If you can, point the scope to geographic North, rather than magnetic North.  It will work better that way.  Also, if you level the mount first, using a little bubble level on the ledge, I think it is better.  Then, level the scope.

 

There is a function called "Training the Drives" in I think the Setup Menu.  Just follow the instructions and it will guide you through the process.  I like to do this two or three times to get "into the groove.  The process seems to work better for me that way.  What you are doing is interfacing with the scope to find out how much backlash (slop) there is in each of the two drive trains.  The scope can position itself better that way. Training can also help avoid problems of either the scope not tracking for a bit after you reach an object or seeming to argue with you about where you want to end up when you use the arrow keys.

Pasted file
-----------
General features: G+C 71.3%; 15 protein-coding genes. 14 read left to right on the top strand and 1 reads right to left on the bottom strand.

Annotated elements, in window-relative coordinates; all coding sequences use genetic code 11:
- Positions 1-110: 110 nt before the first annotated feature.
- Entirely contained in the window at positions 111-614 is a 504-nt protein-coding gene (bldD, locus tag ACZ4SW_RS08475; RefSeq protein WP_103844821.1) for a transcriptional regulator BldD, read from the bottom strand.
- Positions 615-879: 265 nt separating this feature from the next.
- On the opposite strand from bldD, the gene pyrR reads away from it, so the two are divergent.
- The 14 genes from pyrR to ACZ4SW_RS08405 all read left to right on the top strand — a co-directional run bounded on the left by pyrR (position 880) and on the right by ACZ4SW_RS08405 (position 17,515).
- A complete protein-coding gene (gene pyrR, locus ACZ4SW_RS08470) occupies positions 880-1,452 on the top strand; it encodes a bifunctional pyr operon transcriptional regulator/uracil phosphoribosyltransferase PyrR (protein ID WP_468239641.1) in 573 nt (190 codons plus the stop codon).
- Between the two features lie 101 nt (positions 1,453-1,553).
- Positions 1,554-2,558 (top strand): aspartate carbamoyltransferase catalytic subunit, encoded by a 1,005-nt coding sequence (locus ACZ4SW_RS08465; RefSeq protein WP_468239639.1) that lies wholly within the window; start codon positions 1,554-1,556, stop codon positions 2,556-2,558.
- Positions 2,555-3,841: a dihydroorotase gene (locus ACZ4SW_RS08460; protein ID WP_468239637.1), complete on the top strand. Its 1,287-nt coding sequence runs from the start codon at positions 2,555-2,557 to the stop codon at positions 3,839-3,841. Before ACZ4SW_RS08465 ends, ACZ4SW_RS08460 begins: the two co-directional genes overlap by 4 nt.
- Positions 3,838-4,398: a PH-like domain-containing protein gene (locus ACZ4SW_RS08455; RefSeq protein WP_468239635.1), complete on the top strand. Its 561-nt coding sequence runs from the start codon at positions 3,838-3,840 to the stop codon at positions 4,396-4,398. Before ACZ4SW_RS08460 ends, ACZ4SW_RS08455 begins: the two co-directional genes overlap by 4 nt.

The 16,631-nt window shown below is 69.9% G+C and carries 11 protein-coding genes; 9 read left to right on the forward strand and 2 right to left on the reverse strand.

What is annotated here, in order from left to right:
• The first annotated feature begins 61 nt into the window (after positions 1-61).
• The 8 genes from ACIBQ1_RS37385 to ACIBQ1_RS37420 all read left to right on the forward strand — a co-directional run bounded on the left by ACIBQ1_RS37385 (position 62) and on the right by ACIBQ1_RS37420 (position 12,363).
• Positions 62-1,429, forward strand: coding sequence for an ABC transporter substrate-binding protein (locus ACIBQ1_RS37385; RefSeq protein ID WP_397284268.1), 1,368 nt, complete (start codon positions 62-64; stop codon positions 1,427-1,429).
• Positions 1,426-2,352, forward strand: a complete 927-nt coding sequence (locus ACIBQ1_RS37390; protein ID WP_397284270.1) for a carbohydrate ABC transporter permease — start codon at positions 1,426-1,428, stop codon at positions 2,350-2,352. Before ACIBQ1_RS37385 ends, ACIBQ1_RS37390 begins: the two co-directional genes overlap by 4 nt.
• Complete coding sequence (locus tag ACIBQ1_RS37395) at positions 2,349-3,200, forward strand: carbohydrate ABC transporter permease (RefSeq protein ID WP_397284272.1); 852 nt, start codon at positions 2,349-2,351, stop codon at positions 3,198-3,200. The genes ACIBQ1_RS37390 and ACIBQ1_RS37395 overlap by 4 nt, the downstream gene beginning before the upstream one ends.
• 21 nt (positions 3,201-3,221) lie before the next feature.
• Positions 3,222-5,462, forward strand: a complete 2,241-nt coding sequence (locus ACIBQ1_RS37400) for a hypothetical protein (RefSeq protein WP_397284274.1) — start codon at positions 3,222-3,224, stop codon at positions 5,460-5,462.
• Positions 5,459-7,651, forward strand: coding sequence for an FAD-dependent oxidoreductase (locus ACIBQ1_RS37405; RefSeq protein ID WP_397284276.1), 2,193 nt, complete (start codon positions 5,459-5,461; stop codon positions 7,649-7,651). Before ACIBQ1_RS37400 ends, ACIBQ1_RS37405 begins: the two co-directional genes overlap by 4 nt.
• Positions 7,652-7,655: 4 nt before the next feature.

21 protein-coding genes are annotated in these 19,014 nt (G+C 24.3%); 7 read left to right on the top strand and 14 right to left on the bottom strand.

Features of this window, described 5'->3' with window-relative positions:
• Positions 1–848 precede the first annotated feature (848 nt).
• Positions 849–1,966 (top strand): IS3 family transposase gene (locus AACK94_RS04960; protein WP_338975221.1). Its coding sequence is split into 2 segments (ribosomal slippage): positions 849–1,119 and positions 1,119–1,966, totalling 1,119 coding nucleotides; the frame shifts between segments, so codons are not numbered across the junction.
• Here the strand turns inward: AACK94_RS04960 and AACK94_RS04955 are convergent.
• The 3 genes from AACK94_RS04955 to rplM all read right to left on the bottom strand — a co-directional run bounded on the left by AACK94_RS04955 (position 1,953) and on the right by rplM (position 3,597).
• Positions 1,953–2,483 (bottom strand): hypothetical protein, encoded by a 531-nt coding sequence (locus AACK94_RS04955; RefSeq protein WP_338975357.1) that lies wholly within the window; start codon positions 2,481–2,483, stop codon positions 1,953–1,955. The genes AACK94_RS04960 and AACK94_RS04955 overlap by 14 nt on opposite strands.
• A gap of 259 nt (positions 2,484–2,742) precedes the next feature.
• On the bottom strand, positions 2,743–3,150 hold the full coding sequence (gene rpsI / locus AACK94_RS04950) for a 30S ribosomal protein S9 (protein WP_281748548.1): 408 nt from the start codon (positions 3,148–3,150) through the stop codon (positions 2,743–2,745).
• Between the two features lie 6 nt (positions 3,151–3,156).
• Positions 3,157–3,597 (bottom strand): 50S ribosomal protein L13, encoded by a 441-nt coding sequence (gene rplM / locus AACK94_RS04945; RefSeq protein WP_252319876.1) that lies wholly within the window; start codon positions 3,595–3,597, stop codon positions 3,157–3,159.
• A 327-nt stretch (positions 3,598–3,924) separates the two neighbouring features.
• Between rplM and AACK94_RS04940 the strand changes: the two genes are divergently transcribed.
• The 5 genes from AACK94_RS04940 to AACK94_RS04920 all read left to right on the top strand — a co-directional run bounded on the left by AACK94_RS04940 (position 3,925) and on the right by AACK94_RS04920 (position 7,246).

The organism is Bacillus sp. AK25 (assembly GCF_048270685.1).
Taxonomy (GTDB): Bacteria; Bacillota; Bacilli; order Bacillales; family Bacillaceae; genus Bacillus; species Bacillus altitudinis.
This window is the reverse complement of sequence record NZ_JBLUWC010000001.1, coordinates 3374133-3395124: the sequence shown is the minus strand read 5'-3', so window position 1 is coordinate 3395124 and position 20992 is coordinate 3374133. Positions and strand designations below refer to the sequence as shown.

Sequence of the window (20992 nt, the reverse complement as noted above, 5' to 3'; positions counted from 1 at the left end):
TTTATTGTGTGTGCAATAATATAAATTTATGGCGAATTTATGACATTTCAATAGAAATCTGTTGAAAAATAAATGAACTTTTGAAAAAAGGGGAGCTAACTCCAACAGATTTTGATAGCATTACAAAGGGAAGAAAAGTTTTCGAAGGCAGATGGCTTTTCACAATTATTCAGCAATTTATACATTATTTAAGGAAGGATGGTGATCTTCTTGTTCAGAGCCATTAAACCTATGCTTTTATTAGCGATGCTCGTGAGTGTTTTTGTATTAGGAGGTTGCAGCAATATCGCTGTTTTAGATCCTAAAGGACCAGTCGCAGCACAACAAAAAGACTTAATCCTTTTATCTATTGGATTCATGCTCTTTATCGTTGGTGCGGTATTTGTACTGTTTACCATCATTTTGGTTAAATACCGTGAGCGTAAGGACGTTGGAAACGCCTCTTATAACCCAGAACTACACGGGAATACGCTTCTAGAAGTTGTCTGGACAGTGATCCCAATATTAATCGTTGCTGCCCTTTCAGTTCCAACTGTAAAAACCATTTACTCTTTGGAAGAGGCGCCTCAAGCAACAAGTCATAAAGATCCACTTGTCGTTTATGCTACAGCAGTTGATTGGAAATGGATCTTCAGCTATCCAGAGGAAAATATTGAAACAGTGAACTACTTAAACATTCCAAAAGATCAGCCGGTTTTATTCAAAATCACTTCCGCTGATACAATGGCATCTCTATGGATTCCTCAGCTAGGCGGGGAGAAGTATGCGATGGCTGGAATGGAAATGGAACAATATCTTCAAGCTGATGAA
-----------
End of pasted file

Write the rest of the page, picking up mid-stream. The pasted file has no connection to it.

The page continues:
When you are doing an alignment, be sure to center the object in the middle of the eyepiece field before pushing the button to tell the scope to go to the next step.  When you push the button, you are saying to the scope that you have the star centered in the field and it works from that premise.

 

When you go to an object of your choice, after alignment, and you get through viewing it, do the following: 1) Center the object in the field.  2) Push the top left button that you pushed to tell the scope you had an alignment star, and hold it in for three seconds, then release the button.  The handset will beep at you.  3) Push the same button in again and release.  The scope will beep at you again.  The scope now knows that you have centered the object and it will use that spot and another alignment position.  If you do that for every object, the scope will stay reasonably tuned in.

 

You do not have to go to the Level North position each time you want to go to another object.